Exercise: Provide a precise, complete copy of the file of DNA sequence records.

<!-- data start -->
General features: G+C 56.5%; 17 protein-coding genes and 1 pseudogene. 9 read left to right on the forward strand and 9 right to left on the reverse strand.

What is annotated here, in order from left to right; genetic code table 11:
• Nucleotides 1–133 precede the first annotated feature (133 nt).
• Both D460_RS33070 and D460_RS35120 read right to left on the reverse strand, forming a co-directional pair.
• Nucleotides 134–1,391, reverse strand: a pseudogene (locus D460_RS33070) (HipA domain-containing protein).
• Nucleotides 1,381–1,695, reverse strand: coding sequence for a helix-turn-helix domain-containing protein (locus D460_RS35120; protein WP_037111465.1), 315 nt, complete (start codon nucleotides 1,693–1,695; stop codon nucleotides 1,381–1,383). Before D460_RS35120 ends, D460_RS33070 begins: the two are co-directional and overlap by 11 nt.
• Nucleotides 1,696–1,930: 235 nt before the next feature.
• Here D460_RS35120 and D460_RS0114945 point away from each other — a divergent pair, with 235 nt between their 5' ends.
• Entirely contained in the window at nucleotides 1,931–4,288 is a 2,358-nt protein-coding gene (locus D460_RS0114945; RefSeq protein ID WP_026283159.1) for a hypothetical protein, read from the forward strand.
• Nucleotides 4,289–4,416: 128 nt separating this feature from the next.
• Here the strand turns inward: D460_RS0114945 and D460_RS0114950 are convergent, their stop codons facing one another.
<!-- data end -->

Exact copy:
General features: G+C 56.5%; 17 protein-coding genes and 1 pseudogene. 9 read left to right on the forward strand and 9 right to left on the reverse strand.

What is annotated here, in order from left to right; genetic code table 11:
• Nucleotides 1–133 precede the first annotated feature (133 nt).
• Both D460_RS33070 and D460_RS35120 read right to left on the reverse strand, forming a co-directional pair.
• Nucleotides 134–1,391, reverse strand: a pseudogene (locus D460_RS33070) (HipA domain-containing protein).
• Nucleotides 1,381–1,695, reverse strand: coding sequence for a helix-turn-helix domain-containing protein (locus D460_RS35120; protein WP_037111465.1), 315 nt, complete (start codon nucleotides 1,693–1,695; stop codon nucleotides 1,381–1,383). Before D460_RS35120 ends, D460_RS33070 begins: the two are co-directional and overlap by 11 nt.
• Nucleotides 1,696–1,930: 235 nt before the next feature.
• Here D460_RS35120 and D460_RS0114945 point away from each other — a divergent pair, with 235 nt between their 5' ends.
• Entirely contained in the window at nucleotides 1,931–4,288 is a 2,358-nt protein-coding gene (locus D460_RS0114945; RefSeq protein ID WP_026283159.1) for a hypothetical protein, read from the forward strand.
• Nucleotides 4,289–4,416: 128 nt separating this feature from the next.
• Here the strand turns inward: D460_RS0114945 and D460_RS0114950 are convergent, their stop codons facing one another.